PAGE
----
Gun Problem or Criminal Problem?

  • conservativej...

    Posts: 2465

    Jan 01, 2014 4:04 PM GMT
    cj -- One of the last thugs to be killed in 2013.


    Police: Homeowner shot, killed burglar
    EAST POINT, Ga. —


    A man shot and killed a burglar who forced his way into a home in south Fulton County Tuesday morning, according to police.

    East Point Police spokesman Cliff Chandler said the shooting happened on Mount Vernon Drive at about 10 a.m.

    Police said the burglar tried to enter the back door of the home. The homeowner heard the commotion and then opened fire.

    Channel 2's Tom Jones spoke to police and a woman, who said she is the sister-in-law of the homeowner.

    She said the person who drove up as she was leaving the home may have been the burglar, who probably thought no one was inside.

    Her brother-in-law said the burglar was knocking on the back door, then heard him using a shovel to break in. That's when the homeowner fired his gun.

    Jones is trying to speak to the homeowner about the incident.

    He'll have more details on Channel 2 Action News beginning at 4.
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    Jan 01, 2014 4:17 PM GMT
    I firmly believe if someone is breaking into your house you have the right to protect yourself and your family.
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    Jan 01, 2014 4:22 PM GMT
    I also believe any gun owner should have to disclose the fact they own a gun if they are allowing minors into their house. When I hear stories about a child's friend coming over and accidentally being killed because the kids found their parent's gun -- it makes me sick! If I had a child and I was aware you had a loaded gun in your house I wouldn't let my kid play there.
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    Jan 01, 2014 4:25 PM GMT
    AnOriginal saidI firmly believe if someone is breaking into your house you have the right to protect yourself and your family.


    We have a law about that here too, AND you can use a gun. We also have forms of gun control as well, which often confuddles me when there are cries against any kind of gun control in the US. You can in fact have both.
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    Jan 01, 2014 4:37 PM GMT
    Don't bring a shovel to a gun fight.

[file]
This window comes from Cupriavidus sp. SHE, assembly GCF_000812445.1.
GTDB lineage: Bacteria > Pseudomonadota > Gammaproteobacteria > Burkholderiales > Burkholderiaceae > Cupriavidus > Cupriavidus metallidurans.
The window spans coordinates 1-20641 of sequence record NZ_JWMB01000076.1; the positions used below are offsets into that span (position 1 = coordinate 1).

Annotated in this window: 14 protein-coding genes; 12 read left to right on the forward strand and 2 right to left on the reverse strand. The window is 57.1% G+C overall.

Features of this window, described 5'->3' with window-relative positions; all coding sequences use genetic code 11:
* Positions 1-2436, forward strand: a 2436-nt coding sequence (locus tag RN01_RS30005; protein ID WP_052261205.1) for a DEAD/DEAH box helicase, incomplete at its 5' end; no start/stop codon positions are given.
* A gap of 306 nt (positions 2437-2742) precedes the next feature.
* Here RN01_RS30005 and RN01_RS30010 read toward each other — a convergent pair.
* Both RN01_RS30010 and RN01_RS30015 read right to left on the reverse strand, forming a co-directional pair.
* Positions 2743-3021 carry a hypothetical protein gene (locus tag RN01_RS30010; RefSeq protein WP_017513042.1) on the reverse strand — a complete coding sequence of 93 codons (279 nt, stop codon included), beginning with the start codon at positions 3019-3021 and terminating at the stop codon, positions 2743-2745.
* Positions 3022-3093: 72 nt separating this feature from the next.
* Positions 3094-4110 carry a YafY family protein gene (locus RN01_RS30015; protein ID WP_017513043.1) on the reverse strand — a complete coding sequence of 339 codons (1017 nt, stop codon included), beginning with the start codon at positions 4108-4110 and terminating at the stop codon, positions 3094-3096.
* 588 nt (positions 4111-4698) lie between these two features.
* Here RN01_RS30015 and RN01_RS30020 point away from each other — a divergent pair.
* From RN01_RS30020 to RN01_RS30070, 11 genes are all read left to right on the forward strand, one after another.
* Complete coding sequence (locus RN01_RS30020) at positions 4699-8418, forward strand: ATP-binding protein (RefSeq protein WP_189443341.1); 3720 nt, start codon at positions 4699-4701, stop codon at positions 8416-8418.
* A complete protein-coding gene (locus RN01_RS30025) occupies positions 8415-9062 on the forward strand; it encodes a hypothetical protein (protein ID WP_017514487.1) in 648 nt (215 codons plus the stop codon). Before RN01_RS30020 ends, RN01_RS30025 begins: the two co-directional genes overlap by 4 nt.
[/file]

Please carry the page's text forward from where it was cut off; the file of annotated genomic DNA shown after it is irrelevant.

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    Jan 01, 2014 4:48 PM GMT
    it's a much deeper social problem than just guns or criminals.

    in any case, i have always and will forever be anti-gun ownership. while people have a right to protect their homes, there are certainly more rational ways to do it.
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    Jan 01, 2014 4:48 PM GMT
    Definitely a criminal problem. There have been guns around for a long time, but there are some real societal breakdowns that have created the monsters we see today. Criminals will always get guns, but the general population is losing the ability to defend themselves. What is the crime rate in areas where the majority of people have guns??
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    Jan 01, 2014 8:57 PM GMT
    I don't understand what the actual question is.
    I see a tragedy here but no problem.
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    Jan 01, 2014 10:17 PM GMT
    JohnSpotter saidI don't ubderstand what the actual question is.
    I see a tragedy here but no problem.

    I don't see a tragedy in a dead burglar. There might be a tragedy in New York or New Jersey, or some other nanny-state, where they would likely prosecute the homeowner - only the police there have the right to kill people indiscriminately.
  • Lincsbear

    Posts: 2605

    Jan 01, 2014 11:16 PM GMT
    I see a tragedy in a society so afraid that it thinks private gun ownership can protect/save it.
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    Jan 01, 2014 11:21 PM GMT
    JohnSpotter saidI don't ubderstand what the actual question is.
    I see a tragedy here but no problem.



    Maybe this is meant to be a celebration thread. Another dead thug.
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    Jan 01, 2014 11:33 PM GMT
    At the risk of coming off as a goody two shoes...
    I think it's a tragedy when anyone has to be killed, especially over possessions.
    Not to mention that no matter how guilty these people are, their innocent families will suffer terribly.
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    Jan 02, 2014 4:30 PM GMT
    JohnSpotter saidAt the risk of coming off as a goody two shoes...
    I think it's a tragedy when anyone has to be killed, especially over possessions.